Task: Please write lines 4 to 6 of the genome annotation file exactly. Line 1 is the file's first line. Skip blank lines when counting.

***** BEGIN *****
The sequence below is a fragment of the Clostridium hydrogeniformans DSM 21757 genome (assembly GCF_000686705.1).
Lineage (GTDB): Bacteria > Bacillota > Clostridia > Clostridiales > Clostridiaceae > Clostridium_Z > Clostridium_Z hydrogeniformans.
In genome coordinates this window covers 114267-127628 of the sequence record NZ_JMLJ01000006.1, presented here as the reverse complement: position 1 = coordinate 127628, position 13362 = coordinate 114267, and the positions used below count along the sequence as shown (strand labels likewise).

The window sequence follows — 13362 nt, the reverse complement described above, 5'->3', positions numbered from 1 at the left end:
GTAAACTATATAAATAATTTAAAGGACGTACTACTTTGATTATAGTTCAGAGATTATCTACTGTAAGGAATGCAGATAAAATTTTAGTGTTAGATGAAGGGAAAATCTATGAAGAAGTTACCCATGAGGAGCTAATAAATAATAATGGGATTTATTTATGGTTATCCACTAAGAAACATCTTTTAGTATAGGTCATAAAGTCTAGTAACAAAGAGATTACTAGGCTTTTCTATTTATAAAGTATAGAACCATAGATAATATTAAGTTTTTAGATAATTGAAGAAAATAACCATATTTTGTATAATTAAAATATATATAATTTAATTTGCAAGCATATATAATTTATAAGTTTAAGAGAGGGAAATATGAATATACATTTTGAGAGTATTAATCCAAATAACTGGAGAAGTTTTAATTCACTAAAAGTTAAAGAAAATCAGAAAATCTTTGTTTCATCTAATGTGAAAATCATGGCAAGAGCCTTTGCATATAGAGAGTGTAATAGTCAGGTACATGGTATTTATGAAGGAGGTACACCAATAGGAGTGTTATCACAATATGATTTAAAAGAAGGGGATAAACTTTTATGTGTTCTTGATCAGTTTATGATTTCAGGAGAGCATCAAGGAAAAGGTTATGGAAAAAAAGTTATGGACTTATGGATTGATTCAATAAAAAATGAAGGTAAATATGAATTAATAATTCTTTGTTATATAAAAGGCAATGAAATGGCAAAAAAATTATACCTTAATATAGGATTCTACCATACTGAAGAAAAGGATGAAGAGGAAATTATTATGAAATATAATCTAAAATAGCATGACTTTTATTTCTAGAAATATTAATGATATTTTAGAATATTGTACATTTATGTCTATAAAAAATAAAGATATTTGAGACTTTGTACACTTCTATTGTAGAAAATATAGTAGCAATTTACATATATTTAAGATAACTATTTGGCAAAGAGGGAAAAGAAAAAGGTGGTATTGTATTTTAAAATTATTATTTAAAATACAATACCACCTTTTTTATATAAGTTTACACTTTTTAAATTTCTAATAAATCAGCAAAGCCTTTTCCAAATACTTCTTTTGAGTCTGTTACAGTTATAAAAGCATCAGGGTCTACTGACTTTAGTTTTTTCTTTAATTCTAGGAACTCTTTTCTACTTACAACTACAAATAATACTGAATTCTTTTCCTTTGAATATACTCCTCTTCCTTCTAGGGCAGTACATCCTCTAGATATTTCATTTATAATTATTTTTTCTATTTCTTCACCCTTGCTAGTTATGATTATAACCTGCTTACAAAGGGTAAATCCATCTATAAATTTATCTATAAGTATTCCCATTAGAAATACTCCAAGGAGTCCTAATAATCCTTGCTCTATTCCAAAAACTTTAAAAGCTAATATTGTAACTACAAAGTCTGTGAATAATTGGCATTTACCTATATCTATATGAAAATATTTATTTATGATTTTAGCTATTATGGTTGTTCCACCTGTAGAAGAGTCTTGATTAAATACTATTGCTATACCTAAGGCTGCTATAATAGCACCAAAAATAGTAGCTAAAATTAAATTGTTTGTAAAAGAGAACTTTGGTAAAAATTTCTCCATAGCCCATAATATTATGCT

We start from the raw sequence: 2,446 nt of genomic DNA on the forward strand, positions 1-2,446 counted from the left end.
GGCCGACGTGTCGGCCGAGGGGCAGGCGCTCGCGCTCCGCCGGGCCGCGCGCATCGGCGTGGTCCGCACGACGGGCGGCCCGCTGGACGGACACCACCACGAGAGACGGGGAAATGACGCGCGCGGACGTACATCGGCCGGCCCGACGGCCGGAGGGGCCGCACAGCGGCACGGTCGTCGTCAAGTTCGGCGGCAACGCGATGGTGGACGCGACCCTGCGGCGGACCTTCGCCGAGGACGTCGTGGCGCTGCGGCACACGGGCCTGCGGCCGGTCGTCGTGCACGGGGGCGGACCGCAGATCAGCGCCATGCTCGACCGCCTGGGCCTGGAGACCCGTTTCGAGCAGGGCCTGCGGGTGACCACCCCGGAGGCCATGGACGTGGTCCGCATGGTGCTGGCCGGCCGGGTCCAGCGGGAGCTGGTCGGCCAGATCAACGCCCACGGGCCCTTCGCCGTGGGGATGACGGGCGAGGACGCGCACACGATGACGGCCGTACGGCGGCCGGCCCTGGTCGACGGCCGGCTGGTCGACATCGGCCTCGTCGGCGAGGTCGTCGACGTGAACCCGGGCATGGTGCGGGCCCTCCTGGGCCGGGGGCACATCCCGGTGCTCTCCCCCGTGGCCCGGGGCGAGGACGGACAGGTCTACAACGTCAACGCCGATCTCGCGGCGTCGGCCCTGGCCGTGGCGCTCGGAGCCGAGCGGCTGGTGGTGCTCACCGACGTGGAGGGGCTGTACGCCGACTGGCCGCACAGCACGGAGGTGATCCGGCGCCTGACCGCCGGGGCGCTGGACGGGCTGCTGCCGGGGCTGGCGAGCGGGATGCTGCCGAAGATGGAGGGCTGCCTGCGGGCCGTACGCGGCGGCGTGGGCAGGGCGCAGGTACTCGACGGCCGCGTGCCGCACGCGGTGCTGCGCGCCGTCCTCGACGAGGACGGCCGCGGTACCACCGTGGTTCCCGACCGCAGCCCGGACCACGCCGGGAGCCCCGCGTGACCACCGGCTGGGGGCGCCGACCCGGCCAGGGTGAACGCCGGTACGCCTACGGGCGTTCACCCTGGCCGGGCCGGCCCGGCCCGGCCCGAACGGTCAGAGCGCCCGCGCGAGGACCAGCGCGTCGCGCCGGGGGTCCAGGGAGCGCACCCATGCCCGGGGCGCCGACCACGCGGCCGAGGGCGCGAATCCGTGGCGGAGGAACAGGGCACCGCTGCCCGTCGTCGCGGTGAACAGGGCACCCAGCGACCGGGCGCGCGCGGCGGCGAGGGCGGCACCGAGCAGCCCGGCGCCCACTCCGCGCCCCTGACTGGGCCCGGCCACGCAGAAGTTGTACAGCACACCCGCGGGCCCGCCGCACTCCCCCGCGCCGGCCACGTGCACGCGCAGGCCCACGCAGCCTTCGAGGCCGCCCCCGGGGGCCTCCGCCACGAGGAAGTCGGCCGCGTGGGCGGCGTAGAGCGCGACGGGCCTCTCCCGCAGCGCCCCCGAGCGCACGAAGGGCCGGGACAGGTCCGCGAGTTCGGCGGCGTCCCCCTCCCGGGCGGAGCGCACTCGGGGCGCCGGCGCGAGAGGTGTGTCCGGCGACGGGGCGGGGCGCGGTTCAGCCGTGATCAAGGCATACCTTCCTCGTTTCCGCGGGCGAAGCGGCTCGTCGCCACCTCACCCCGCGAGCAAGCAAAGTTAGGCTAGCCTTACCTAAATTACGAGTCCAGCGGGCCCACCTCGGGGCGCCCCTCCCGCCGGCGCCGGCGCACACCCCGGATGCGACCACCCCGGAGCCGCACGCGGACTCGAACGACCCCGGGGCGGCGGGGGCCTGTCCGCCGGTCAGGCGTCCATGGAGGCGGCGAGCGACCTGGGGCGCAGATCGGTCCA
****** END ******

The window sequence follows — 13362 nt, the reverse complement described above, 5'->3', positions numbered from 1 at the left end:
GTAAACTATATAAATAATTTAAAGGACGTACTACTTTGATTATAGTTCAGAGATTATCTACTGTAAGGAATGCAGATAAAATTTTAGTGTTAGATGAAGGGAAAATCTATGAAGAAGTTACCCATGAGGAGCTAATAAATAATAATGGGATTTATTTATGGTTATCCACTAAGAAACATCTTTTAGTATAGGTCATAAAGTCTAGTAACAAAGAGATTACTAGGCTTTTCTATTTATAAAGTATAGAACCATAGATAATATTAAGTTTTTAGATAATTGAAGAAAATAACCATATTTTGTATAATTAAAATATATATAATTTAATTTGCAAGCATATATAATTTATAAGTTTAAGAGAGGGAAATATGAATATACATTTTGAGAGTATTAATCCAAATAACTGGAGAAGTTTTAATTCACTAAAAGTTAAAGAAAATCAGAAAATCTTTGTTTCATCTAATGTGAAAATCATGGCAAGAGCCTTTGCATATAGAGAGTGTAATAGTCAGGTACATGGTATTTATGAAGGAGGTACACCAATAGGAGTGTTATCACAATATGATTTAAAAGAAGGGGATAAACTTTTATGTGTTCTTGATCAGTTTATGATTTCAGGAGAGCATCAAGGAAAAGGTTATGGAAAAAAAGTTATGGACTTATGGATTGATTCAATAAAAAATGAAGGTAAATATGAATTAATAATTCTTTGTTATATAAAAGGCAATGAAATGGCAAAAAAATTATACCTTAATATAGGATTCTACCATACTGAAGAAAAGGATGAAGAGGAAATTATTATGAAATATAATCTAAAATAGCATGACTTTTATTTCTAGAAATATTAATGATATTTTAGAATATTGTACATTTATGTCTATAAAAAATAAAGATATTTGAGACTTTGTACACTTCTATTGTAGAAAATATAGTAGCAATTTACATATATTTAAGATAACTATTTGGCAAAGAGGGAAAAGAAAAAGGTGGTATTGTATTTTAAAATTATTATTTAAAATACAATACCACCTTTTTTATATAAGTTTACACTTTTTAAATTTCTAATAAATCAGCAAAGCCTTTTCCAAATACTTCTTTTGAGTCTGTTACAGTTATAAAAGCATCAGGGTCTACTGACTTTAGTTTTTTCTTTAATTCTAGGAACTCTTTTCTACTTACAACTACAAATAATACTGAATTCTTTTCCTTTGAATATACTCCTCTTCCTTCTAGGGCAGTACATCCTCTAGATATTTCATTTATAATTATTTTTTCTATTTCTTCACCCTTGCTAGTTATGATTATAACCTGCTTACAAAGGGTAAATCCATCTATAAATTTATCTATAAGTATTCCCATTAGAAATACTCCAAGGAGTCCTAATAATCCTTGCTCTATTCCAAAAACTTTAAAAGCTAATATTGTAACTACAAAGTCTGTGAATAATTGGCATTTACCTATATCTATATGAAAATATTTATTTATGATTTTAGCTATTATGGTTGTTCCACCTGTAGAAGAGTCTTGATTAAATACTATTGCTATACCTAAGGCTGCTATAATAGCACCAAAAATAGTAGCTAAAATTAAATTGTTTGTAAAAGAGAACTTTGGTAAAAATTTCTCCATAGCCCATAATATTATGCT

We start from the raw sequence: 2,446 nt of genomic DNA on the forward strand, positions 1-2,446 counted from the left end.